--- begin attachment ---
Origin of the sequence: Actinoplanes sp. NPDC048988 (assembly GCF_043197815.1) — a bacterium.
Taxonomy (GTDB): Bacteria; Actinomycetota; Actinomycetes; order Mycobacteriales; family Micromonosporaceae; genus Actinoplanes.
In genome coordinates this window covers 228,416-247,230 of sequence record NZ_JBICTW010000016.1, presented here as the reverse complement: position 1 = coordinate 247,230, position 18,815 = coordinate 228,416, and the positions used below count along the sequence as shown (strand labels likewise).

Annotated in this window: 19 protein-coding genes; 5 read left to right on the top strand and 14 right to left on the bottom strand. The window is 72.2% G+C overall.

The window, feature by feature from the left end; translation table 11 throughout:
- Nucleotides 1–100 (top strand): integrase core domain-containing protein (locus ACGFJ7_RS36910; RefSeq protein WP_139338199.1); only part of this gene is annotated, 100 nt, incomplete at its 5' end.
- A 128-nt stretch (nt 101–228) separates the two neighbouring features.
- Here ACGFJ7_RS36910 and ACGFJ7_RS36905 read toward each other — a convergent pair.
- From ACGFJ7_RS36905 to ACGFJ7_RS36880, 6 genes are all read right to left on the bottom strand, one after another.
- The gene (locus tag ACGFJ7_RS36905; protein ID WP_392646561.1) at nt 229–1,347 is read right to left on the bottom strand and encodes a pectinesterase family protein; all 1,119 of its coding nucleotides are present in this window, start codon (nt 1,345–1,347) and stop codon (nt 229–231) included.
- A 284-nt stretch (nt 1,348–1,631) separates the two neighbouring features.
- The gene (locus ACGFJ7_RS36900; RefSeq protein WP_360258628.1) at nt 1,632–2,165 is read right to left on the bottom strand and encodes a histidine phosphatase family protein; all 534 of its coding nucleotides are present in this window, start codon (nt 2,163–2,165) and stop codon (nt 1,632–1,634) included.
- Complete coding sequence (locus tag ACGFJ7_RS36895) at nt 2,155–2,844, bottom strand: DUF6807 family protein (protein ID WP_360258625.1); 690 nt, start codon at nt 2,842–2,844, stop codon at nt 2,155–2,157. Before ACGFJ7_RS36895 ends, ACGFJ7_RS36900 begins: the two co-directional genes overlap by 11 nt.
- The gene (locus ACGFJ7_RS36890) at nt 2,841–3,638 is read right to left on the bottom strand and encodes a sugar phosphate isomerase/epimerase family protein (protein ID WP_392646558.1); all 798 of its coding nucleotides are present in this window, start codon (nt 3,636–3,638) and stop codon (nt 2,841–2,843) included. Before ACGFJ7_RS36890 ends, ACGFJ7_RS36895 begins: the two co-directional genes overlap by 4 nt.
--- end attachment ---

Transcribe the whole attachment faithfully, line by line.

Origin of the sequence: Actinoplanes sp. NPDC048988 (assembly GCF_043197815.1) — a bacterium.
Taxonomy (GTDB): Bacteria; Actinomycetota; Actinomycetes; order Mycobacteriales; family Micromonosporaceae; genus Actinoplanes.
In genome coordinates this window covers 228,416-247,230 of sequence record NZ_JBICTW010000016.1, presented here as the reverse complement: position 1 = coordinate 247,230, position 18,815 = coordinate 228,416, and the positions used below count along the sequence as shown (strand labels likewise).

Annotated in this window: 19 protein-coding genes; 5 read left to right on the top strand and 14 right to left on the bottom strand. The window is 72.2% G+C overall.

The window, feature by feature from the left end; translation table 11 throughout:
- Nucleotides 1–100 (top strand): integrase core domain-containing protein (locus ACGFJ7_RS36910; RefSeq protein WP_139338199.1); only part of this gene is annotated, 100 nt, incomplete at its 5' end.
- A 128-nt stretch (nt 101–228) separates the two neighbouring features.
- Here ACGFJ7_RS36910 and ACGFJ7_RS36905 read toward each other — a convergent pair.
- From ACGFJ7_RS36905 to ACGFJ7_RS36880, 6 genes are all read right to left on the bottom strand, one after another.
- The gene (locus tag ACGFJ7_RS36905; protein ID WP_392646561.1) at nt 229–1,347 is read right to left on the bottom strand and encodes a pectinesterase family protein; all 1,119 of its coding nucleotides are present in this window, start codon (nt 1,345–1,347) and stop codon (nt 229–231) included.
- A 284-nt stretch (nt 1,348–1,631) separates the two neighbouring features.
- The gene (locus ACGFJ7_RS36900; RefSeq protein WP_360258628.1) at nt 1,632–2,165 is read right to left on the bottom strand and encodes a histidine phosphatase family protein; all 534 of its coding nucleotides are present in this window, start codon (nt 2,163–2,165) and stop codon (nt 1,632–1,634) included.
- Complete coding sequence (locus tag ACGFJ7_RS36895) at nt 2,155–2,844, bottom strand: DUF6807 family protein (protein ID WP_360258625.1); 690 nt, start codon at nt 2,842–2,844, stop codon at nt 2,155–2,157. Before ACGFJ7_RS36895 ends, ACGFJ7_RS36900 begins: the two co-directional genes overlap by 11 nt.
- The gene (locus ACGFJ7_RS36890) at nt 2,841–3,638 is read right to left on the bottom strand and encodes a sugar phosphate isomerase/epimerase family protein (protein ID WP_392646558.1); all 798 of its coding nucleotides are present in this window, start codon (nt 3,636–3,638) and stop codon (nt 2,841–2,843) included. Before ACGFJ7_RS36890 ends, ACGFJ7_RS36895 begins: the two co-directional genes overlap by 4 nt.